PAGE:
IAMAW Canada – Pickthall letter to Ministers Morneau and Garneau

Pickthall letter to Ministers Morneau and Garneau

By email:   bill.morneau@parl.gc.ca

The Honourable Bill Morneau, P.C., M.P.
Minister of Finance
House of Commons
Ottawa, ON K1A 0A6

The Honourable Marc Garneau, P.C., M.P.
Minister of Transport
House of Commons
Ottawa, ON K1A 0A6

Dear Honourable Ministers Morneau and Garneau,

Re:      Extension of Canada Emergency Wage Subsidy

I’m writing you on behalf of 36,000 members of the International Association of Machinists and Aerospace Workers (IAMAW) who work in numerous sectors across Canada. As the General Vice President of the largest Union in air transportation, with a significant presence in aerospace, manufacturing, healthcare, the hotel industry, and other industries, I have witnessed the unprecedented impact on our member’s jobs, lives and our Union. The uncertainty and devastation has taken an unimaginable toll, the programs, and initiatives undertaken by the federal government have benefited our members in these challenging times.

The IAMAW has been a strong advocate and proponent of the Canadian Emergency Wage Subsidy (CEWS). CEWS has secured a source of income for many of our members and has maintained a crucial link between them and their employers. Upon CEWS’ availability, we engaged with employers to implement the program, and many of them have.

As you are aware, the economic impact of the pandemic has been incremental, first affecting industries that are export reliant, and also those directly impacted by travel restrictions, like the airline industry. However, the effects will reverberate throughout the economy, spreading to industries closely connected to those initially impacted. At the same time, CEWS expires on June 6th, and some businesses will experience a drop in revenues in the second part of the year, but will not have access to funds that are essential.

One such company is MTU Maintenance Canada, based in Vancouver, B.C, where the IAM represents a number of skilled workers.  Due to the business model that relies on international markets through material procurement, and supply chains, MTU anticipates a substantial drop in revenue starting in June through to August.

The challenge for aerospace companies, particularly those specializing in MRO is that the structure of the program does not match low inputs and long total asset turnover (TAT) that are common in the industry. Consequently, downturns in March will fully manifest in the second part of the year as a drop in revenues.  Simply put, CEWS is better suited for high transaction enterprises, and does not address the unique nature of this sector.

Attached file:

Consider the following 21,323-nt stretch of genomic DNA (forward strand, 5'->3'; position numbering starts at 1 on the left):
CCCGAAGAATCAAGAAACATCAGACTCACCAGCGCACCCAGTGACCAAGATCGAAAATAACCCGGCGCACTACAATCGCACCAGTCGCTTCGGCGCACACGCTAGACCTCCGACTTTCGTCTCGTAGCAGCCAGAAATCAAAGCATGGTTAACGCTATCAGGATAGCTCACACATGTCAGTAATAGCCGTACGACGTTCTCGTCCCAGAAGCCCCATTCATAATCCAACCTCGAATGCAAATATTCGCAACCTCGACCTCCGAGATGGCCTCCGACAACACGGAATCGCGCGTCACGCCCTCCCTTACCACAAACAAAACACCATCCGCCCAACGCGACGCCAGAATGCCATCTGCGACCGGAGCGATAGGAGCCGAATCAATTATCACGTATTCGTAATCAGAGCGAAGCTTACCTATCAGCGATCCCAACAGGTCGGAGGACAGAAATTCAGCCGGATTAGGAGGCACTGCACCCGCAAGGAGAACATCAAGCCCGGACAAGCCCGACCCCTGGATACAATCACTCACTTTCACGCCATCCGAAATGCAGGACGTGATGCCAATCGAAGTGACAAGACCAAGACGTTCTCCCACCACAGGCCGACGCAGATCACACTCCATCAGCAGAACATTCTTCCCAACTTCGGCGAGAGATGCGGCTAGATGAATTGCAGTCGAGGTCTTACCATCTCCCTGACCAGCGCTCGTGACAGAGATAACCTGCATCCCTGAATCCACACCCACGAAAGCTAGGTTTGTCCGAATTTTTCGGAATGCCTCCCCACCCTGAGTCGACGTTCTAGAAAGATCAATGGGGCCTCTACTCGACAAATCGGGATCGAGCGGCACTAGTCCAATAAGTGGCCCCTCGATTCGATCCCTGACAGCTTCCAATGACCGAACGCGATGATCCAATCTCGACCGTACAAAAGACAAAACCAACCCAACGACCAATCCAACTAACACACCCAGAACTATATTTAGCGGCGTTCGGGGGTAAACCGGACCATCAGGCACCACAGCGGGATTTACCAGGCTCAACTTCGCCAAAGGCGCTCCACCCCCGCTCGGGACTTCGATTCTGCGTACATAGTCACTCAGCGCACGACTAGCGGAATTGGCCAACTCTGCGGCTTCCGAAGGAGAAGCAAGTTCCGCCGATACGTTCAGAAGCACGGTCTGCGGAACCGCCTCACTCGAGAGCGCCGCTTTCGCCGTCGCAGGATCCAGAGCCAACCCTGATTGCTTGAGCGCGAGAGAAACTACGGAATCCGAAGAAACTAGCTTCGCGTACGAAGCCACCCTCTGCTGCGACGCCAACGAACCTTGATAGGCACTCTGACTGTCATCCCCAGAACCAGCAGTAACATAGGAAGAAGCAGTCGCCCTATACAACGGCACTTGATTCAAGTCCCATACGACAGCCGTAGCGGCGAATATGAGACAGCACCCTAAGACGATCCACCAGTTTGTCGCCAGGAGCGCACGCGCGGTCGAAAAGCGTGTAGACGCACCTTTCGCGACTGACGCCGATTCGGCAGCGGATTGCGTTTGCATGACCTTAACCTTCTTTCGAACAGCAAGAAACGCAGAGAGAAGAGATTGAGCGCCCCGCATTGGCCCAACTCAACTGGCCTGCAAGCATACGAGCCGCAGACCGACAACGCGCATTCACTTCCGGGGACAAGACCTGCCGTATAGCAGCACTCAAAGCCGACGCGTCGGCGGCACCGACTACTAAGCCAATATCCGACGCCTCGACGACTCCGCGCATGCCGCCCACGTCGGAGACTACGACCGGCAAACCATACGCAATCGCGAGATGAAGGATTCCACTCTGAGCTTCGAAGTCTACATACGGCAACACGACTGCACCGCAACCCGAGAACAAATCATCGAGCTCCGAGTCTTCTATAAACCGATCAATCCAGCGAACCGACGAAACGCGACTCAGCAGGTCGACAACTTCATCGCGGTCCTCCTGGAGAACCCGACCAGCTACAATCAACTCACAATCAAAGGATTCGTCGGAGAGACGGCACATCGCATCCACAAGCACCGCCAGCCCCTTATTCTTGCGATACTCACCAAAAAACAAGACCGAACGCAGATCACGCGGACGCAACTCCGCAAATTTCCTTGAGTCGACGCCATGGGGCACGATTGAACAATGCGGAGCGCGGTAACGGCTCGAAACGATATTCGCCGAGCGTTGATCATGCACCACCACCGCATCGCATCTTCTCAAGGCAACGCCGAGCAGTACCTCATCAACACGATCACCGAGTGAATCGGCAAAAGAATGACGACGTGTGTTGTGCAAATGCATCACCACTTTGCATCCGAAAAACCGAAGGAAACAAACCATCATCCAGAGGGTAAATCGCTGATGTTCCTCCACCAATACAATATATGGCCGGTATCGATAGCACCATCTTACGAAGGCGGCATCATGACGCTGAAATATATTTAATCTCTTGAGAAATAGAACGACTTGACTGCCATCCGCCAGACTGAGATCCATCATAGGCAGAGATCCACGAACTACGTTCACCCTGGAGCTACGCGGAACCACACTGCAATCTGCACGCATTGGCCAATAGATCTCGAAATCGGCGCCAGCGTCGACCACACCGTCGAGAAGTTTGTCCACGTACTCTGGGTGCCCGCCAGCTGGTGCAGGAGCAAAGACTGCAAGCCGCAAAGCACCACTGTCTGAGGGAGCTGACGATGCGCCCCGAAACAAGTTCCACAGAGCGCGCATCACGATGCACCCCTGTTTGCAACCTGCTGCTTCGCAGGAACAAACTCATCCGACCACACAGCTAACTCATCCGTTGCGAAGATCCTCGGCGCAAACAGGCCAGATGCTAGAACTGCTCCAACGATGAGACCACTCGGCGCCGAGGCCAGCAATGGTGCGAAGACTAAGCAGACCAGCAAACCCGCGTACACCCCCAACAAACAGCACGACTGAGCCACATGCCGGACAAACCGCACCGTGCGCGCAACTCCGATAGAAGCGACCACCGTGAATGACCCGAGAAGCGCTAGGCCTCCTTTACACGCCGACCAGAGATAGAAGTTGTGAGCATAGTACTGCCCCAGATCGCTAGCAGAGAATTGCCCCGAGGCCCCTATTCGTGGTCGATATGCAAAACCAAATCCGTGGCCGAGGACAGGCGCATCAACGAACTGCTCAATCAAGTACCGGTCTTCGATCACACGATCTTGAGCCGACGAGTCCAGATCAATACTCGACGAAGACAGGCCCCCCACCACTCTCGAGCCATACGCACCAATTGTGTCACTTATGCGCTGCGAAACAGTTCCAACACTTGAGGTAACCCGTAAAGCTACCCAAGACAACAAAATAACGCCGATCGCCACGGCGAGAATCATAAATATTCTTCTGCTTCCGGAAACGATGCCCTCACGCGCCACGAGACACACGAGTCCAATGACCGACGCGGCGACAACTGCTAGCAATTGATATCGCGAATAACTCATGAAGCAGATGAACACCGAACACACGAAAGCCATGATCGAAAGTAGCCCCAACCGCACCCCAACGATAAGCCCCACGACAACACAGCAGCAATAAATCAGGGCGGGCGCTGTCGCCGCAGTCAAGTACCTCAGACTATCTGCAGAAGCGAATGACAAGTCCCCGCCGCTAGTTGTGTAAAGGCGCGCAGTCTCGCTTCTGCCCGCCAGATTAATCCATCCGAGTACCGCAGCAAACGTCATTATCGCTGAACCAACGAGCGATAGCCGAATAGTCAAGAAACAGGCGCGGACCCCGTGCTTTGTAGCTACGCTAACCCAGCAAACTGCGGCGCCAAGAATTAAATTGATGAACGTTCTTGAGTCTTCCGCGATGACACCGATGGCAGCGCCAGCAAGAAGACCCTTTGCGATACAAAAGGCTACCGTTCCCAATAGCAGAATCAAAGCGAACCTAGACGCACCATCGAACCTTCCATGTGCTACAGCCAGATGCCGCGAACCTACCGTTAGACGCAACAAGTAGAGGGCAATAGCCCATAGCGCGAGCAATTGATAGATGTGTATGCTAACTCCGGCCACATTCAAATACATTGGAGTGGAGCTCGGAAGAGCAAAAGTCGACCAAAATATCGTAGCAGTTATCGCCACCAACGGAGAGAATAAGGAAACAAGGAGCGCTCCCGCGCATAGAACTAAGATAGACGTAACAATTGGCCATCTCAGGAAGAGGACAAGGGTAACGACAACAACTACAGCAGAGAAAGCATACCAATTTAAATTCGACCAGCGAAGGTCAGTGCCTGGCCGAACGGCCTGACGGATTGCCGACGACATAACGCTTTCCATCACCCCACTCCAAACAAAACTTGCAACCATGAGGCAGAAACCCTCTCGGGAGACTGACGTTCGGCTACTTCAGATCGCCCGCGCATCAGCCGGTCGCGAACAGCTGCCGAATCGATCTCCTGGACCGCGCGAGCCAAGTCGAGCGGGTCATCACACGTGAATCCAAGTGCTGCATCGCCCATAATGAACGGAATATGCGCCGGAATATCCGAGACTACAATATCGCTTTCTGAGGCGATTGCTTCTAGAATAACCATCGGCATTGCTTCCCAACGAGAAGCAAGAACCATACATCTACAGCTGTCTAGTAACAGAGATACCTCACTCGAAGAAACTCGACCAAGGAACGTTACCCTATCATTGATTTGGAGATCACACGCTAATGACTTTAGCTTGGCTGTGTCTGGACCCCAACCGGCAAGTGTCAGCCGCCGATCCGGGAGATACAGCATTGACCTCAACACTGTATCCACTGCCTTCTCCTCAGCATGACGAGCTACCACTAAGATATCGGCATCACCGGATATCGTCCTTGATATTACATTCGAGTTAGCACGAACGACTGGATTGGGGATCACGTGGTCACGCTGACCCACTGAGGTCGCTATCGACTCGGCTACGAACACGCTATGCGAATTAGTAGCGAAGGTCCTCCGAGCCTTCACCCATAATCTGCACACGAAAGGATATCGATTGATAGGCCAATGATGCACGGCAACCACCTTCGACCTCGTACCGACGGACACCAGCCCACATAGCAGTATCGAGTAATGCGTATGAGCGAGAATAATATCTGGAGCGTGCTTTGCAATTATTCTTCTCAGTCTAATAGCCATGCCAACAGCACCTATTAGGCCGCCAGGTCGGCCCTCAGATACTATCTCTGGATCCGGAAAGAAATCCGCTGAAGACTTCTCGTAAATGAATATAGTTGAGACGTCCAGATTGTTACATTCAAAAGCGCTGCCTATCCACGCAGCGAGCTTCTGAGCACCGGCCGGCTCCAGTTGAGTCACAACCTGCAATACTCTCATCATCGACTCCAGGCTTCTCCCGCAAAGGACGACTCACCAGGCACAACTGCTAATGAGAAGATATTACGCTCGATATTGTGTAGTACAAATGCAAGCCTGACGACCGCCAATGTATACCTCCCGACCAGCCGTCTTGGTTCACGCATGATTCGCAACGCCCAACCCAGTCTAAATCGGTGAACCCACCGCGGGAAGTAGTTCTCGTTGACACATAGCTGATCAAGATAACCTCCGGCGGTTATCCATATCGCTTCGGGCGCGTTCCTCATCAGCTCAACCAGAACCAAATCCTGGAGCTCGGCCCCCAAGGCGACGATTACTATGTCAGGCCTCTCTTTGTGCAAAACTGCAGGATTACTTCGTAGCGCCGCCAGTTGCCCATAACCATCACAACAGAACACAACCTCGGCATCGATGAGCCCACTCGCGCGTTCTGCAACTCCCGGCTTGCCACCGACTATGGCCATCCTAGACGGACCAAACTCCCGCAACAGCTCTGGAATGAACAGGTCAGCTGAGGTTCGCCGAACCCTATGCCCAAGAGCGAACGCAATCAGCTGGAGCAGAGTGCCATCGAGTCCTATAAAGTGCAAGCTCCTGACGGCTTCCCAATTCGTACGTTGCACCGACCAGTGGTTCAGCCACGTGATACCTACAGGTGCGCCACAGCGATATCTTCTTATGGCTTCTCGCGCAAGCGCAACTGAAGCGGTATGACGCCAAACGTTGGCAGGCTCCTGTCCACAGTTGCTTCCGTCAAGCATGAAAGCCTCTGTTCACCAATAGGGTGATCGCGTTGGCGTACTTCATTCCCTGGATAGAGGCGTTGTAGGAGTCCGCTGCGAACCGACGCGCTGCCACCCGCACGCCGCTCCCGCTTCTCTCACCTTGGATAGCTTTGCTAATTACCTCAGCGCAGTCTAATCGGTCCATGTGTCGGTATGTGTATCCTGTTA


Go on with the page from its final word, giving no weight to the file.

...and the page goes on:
Given how vital CEWS has been, we are strongly urging the federal government to consider two key proposals:

  1. An extension to the CEWS program for an additional 12 weeks. The economic outlook does not indicate signs of a quick recovery, to the contrary, a recovery is expected to be protracted. An extension would afford businesses in other sectors whose production schedules do not align with the structure of CEWS to, at the very minimum, continue operations, and allow workers to maintain an employment relationship with their employer.  During this period, critical infrastructure in many industries must be maintained, and CEWS has proven to be effective in achieving this objective.
  2. Notwithstanding the above proposal, we recommend that businesses who experience the economic impact later in the year have the opportunity to apply for the subsidy after the June 6th deadline. This option would allow businesses that are yet to be impacted an opportunity to bridge a downturn until operations resume again. Each business that applies after the June 6th deadline would qualify for a 12 week period, with CEWS expiring in December of 2020.

Businesses and the Canadian economy depend on assistance that allow businesses to maintain operations and adjust to new realities. CEWS has been a crucial lifeline for many of our members, workers in general, as well as, businesses.